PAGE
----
Following a database breach that affected up to 400 customers, Marriott International announced that it had been the result of a hacking technique called social engineering.
In this article, CS Hub explains what social engineering is and how companies can guard against this manipulative threat?
What is social engineering?
Social engineering is an attack vector that uses psychological manipulation in order to convince a human agent to either divulge classified information or perform actions on the hacker’s behalf. It relies on human error rather than software vulnerabilities.
While social engineering can encompass a range of tactics, they all include threat actors attempting to impersonate trusted sources in order to manipulate victims into taking further action.
Mike Wilkes, CISO at Security Scorecard, which provides cyber security ratings, said that the four motivations that make phishing successful are fatigue, curiosity, greed and vanity.
Wilkes also notes that the fight against social engineering attacks can be difficult.
“It is a tough, multifront battle, what we call ‘asymmetric warfare’. The bad guys only have to win once and the good guys have to defend perfectly 100 percent of the time,” said Wilkes.
How to guard against social engineering attacks
Multinational technology conglomerate Cisco, said in a statement that social engineering attacks have grown increasingly sophisticated: “Not only do fake websites or emails look realistic enough to fool victims into revealing data that can be used for identity theft, social engineering has also become one of the most common ways for attackers to breach an organization’s initial defenses in order to cause further disruption and harm.”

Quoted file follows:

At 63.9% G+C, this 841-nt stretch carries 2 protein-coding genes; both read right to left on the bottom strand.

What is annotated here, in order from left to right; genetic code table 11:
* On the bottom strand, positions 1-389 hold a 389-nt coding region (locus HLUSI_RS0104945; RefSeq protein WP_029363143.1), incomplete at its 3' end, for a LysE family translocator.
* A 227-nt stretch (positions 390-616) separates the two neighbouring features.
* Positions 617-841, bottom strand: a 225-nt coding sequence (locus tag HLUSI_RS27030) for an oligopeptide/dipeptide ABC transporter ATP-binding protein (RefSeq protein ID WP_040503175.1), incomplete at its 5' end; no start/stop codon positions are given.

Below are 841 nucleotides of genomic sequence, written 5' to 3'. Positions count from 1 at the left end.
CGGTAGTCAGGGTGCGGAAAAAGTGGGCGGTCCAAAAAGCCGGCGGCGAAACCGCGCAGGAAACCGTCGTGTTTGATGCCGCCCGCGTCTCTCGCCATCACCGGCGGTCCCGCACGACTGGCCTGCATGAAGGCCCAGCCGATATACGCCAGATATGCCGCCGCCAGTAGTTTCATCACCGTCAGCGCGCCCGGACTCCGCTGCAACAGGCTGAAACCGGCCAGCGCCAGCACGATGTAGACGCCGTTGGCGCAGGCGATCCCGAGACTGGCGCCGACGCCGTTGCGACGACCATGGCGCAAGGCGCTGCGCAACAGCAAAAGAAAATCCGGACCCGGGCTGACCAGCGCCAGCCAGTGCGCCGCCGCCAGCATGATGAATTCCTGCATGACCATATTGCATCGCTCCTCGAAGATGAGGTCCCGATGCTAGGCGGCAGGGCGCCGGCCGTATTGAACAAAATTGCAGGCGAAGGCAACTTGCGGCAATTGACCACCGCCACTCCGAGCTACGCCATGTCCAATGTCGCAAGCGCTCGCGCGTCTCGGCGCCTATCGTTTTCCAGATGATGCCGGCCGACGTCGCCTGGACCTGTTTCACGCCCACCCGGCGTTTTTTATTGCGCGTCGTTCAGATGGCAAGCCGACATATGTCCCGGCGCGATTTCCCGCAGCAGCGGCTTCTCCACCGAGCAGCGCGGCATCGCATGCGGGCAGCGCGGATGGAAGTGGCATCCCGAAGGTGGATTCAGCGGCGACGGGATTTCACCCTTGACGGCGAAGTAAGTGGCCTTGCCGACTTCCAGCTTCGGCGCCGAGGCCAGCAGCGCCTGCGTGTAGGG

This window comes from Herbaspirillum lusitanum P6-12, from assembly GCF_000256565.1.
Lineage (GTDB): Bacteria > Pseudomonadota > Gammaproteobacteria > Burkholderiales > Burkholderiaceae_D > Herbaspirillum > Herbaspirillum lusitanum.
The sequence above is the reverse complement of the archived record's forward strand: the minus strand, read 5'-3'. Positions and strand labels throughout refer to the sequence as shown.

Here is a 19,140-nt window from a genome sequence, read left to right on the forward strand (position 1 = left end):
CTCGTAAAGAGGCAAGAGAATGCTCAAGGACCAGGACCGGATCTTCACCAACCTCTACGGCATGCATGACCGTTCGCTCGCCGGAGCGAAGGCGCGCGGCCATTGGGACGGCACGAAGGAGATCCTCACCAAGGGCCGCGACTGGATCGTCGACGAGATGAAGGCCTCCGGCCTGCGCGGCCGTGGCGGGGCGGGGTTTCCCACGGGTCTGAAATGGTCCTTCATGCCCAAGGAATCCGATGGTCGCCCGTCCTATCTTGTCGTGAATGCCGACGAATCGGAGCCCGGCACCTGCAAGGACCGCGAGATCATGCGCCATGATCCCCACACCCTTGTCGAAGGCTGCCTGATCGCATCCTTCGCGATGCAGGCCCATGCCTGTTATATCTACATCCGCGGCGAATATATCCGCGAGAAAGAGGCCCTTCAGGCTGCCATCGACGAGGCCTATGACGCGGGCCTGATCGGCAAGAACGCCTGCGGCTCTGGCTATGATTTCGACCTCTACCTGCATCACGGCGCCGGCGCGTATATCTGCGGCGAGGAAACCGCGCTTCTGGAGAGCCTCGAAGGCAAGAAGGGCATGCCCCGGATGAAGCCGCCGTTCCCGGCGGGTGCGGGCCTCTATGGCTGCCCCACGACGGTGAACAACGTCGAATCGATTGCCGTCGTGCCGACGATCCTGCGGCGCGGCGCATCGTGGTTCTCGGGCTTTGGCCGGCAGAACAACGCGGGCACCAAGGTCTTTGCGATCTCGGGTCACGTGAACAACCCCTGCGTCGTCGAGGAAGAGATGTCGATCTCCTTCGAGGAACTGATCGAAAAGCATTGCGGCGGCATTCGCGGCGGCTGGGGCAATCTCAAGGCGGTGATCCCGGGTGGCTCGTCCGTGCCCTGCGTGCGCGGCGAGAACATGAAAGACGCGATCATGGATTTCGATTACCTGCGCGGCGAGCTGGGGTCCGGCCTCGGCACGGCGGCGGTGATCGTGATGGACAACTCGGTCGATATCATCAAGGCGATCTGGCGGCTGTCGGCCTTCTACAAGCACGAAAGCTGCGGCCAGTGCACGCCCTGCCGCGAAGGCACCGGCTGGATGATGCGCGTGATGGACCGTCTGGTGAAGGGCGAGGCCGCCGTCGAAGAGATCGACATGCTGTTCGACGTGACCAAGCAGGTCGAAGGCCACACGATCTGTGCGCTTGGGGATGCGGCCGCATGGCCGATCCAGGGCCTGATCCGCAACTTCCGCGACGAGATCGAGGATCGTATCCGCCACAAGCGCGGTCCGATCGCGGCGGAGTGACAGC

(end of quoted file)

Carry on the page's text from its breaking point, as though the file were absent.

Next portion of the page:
To protect individuals and organizations from these attacks, a number of procedures can be put in place:
- Multifactor authentication
- Email security with anti-phishing defenses
- Strong password management
- Employee training to identify and avoid such attacks
Additionally, Wilkes notes that social engineering attacks can be exacerbated by customer service agents’ responsibility and desire to help people.
Bad actors can use social engineering in order to encourage them to click on emails and authorize their details, Wilkes explained. This can then be used to gain access to data infrastructure.
“They bypass multi-factor authorization by getting a support person to give them a whole new identity and access. [Our defense here is] security awareness training: teaching people to be skeptical and to follow the process that has been defined and not be so ‘helpful’,” said Wilkes.
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Case study: Mailchimp phishing attack
On March 26, 2022, Mailchimp suffered a social engineering attack wherein hackers gained access to and exported data from Mailchimp accounts. This information was then used to target customers of companies that used Mailchimp for business-related services.
In a statement, Mailchimp said that the incident was “propagated by a bad actor who conducted a successful social engineering attack on Mailchimp employees, resulting in employee credentials being compromised”.
The bad actor also attempted to send a phishing campaign to a user’s contacts from said user’s account by using the information they obtained during the attack.
Mailchimp said: “319 Mailchimp accounts were viewed and audience data was exported from 102 of those accounts. Our findings show that this was a targeted incident focused on users in industries related to cryptocurrency and finance.”
Additionally, bitcoin hardware wallet Trezor confirmed it had an inside compromise of a newsletter database hosted on Mailchimp as a result of the attack. This resulted in its users being targeted by a malicious phishing attack on April 3, 2022.
This attack included false information about Trezor experiencing a “security attack”. It then prompted victims to download and connect their Bitcoin wallets to Trezor suite lookalike app, in addition to entering their seed phrases into the app.
Trezor said stated: “For this attack to be successful, users had to install the malicious software on their devices, at which point their operating system should identify that the software comes from an unknown source. This warning should not be ignored as all official software is digitally signed by SatoshiLabs.”
The company went on to say that users should only be concerned about their Bitcoin funds if they had entered their seed phrases into the malicious app.